I have been thinking a lot about the distinction and dichotomy of Pleasure versus Joy. I was partially inspired to explore this by an interaction between my children. They were having an argument last week (I know it is shocking that siblings argue) and my son who is younger said something very harsh to his older sister. Usually, she can rip him apart with her words so I saw the moment of satisfaction on his face when he came up with an especially harsh response. It was a quick burst of pleasure at “getting her really good”. However, as I continued to watch his face, his expression very quickly changed from satisfaction to sadness. It made me think the times I have done something or said something that felt really pleasurable or satisfying in the moment but led to experiencing deep regret later on.
As humans we are programmed to seek pleasure. We believe that we are going through life “correctly” as long as we are experiencing pleasure. Pleasure is that chemical reaction, that “hit” or momentary positive feeling we get from an external situation…. a great meal, an exhilarating experience or a great come back line. Pleasure really has to do with the positive experiences of our senses, and with good things happening but it usually does not last long because it is dependent upon those external events and experiences. We have to keep on having the good experiences in order to feel pleasure. As a result, many people become addicted to these external experiences, needing more and more to feel a short-lived feeling of pleasure.
Joy on the other hand is quite different. While pleasure is a fleeting but often intense rush of emotion, joy is deeper and slower… a smoldering, slower building awareness. Joy comes from the practice of being present in each moment with love and kindness towards ourselves and others. When we surrender the attachment to the outcome of things; the desire to dictate that which is outside of our control, and instead let our spiritual values of caring, compassion and kindness be our guide we experience joy. Joy is what we feel when we are part of something bigger than just ourselves.
On further reflection I realized that there are times when Pleasure and Joy can align with each other and when that’s the case, powerful things can happen. However, when Pleasure and Joy do NOT align, Pleasure actually can erode away our joy. (which is what happened with my Son)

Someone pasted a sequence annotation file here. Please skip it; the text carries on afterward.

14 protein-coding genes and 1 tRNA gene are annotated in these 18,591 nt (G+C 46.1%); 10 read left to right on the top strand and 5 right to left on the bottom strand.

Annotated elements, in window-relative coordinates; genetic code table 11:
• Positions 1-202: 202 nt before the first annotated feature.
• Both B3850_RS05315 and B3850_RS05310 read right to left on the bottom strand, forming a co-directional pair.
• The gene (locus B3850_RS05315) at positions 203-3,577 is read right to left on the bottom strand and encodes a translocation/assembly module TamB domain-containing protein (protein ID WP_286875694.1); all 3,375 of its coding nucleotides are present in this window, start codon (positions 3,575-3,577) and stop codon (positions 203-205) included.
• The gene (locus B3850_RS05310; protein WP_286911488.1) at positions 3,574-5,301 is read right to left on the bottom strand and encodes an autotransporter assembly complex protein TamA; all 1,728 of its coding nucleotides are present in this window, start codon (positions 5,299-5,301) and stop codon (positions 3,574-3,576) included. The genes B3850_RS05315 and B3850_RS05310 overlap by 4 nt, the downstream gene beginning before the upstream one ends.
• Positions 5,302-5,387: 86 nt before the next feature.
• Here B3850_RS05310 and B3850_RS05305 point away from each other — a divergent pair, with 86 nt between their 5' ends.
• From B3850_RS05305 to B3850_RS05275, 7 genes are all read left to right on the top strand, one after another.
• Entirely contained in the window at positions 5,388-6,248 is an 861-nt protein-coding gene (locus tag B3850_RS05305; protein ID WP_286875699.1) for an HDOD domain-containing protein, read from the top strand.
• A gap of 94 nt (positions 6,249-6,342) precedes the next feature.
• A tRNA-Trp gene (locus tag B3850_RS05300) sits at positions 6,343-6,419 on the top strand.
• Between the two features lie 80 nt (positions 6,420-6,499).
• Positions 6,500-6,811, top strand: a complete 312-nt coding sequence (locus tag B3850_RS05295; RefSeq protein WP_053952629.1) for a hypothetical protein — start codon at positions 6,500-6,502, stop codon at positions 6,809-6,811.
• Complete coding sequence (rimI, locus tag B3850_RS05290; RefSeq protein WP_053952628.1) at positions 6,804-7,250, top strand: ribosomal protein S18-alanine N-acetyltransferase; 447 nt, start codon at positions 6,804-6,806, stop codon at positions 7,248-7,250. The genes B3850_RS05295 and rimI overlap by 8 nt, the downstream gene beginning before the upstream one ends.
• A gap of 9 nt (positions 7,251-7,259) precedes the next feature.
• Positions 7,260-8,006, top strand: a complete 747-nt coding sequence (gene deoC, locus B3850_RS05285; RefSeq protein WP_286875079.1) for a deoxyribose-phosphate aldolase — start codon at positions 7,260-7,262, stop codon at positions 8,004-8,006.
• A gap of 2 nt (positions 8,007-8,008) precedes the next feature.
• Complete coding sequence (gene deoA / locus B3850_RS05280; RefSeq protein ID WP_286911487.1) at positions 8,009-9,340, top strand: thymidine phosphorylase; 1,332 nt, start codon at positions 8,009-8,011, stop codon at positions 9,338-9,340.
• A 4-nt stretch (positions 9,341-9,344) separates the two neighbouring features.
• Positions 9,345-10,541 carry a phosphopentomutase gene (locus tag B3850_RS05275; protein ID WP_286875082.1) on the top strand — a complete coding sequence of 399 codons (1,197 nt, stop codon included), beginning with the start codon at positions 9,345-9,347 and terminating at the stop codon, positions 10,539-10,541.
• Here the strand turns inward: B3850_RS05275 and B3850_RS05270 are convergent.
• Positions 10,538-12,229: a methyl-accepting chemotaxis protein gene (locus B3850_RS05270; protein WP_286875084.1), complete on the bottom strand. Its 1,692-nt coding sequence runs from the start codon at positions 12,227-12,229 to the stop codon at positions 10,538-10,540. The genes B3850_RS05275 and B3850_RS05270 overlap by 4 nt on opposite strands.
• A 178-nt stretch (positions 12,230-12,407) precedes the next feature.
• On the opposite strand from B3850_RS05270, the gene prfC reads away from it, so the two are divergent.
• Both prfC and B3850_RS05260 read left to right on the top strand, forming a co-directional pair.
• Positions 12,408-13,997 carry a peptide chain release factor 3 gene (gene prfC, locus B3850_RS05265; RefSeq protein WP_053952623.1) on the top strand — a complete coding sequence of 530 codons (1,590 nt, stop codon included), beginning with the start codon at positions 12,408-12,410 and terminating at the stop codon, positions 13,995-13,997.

Pleasure and Joy can work together and co-exist in our Yoga practice as well. We experience pleasure is those moments when we find ourselves doing something new… perhaps getting into an arm balance or feeling a second of fly-time in handstand. The Joy however is all of it– it is the consistent present practice over time, the positive habits we create in our bodies and minds when we commit to our practice on our mats. It is the deeper intrinsic smoldering that aligns with our Spiritual Values.
Last week in my classes I asked my students to focus on their Joy; the slow smoldering that builds a warm soft glow in the heart. As we warmed up we did some gentle back bending and then popped up to Navasana (boat pose) alternating between regular Navasana and Ardha Navasana (half boat). Obviously there is not much pleasure in the intense hip flexor and abdominal strengthening but there is Joy. The Joy is in the building inner core strength that supports the spine.
As we moved through several sequences I often reminded my students to look for the Joy not just the Pleasure and to make sure they were working together and not at odds with each other. Sure we could force ourselves into an advanced pose and perhaps feel a moment of pleasure and satisfaction but would our body be in pain later? If so, that immediate pleasure could actually take away some of our intrinsic joy.
As we neared the end of practice, we moved into a seated forward fold, Pachimonttonsasana (pictured above). We spent several breathes in this forward bend. This pose truly offers a great example of Pleasure versus Joy. It is usually depicted with hands grabbing feet. Therefore, it is pleasurable to grab our feet with our hands in this pose because that is what we think it is supposed to look like; that we are “doing it right”. However the joy in this pose comes from maintaining a long straight spine…one line from head to tail. This is the true intention of the pose, to lengthen the spine. Some people can achieve both at the same time; a straight spine and holding their feet with their hands. This is when pleasure and joy are aligned. However for other people they may need bent knees or to grab knees or ankles instead of feet in order to maintain a straight spine. This is when the choice between pleasure and joy may need to come.
Both on and off the mat we are offered these choices every day. With mindfulness and practice we can begin create a synergy between our pleasure and our joy. From there, we can have the power to align our spiritual values with our everyday positive experiences to create true Joy on our journey. Namaste.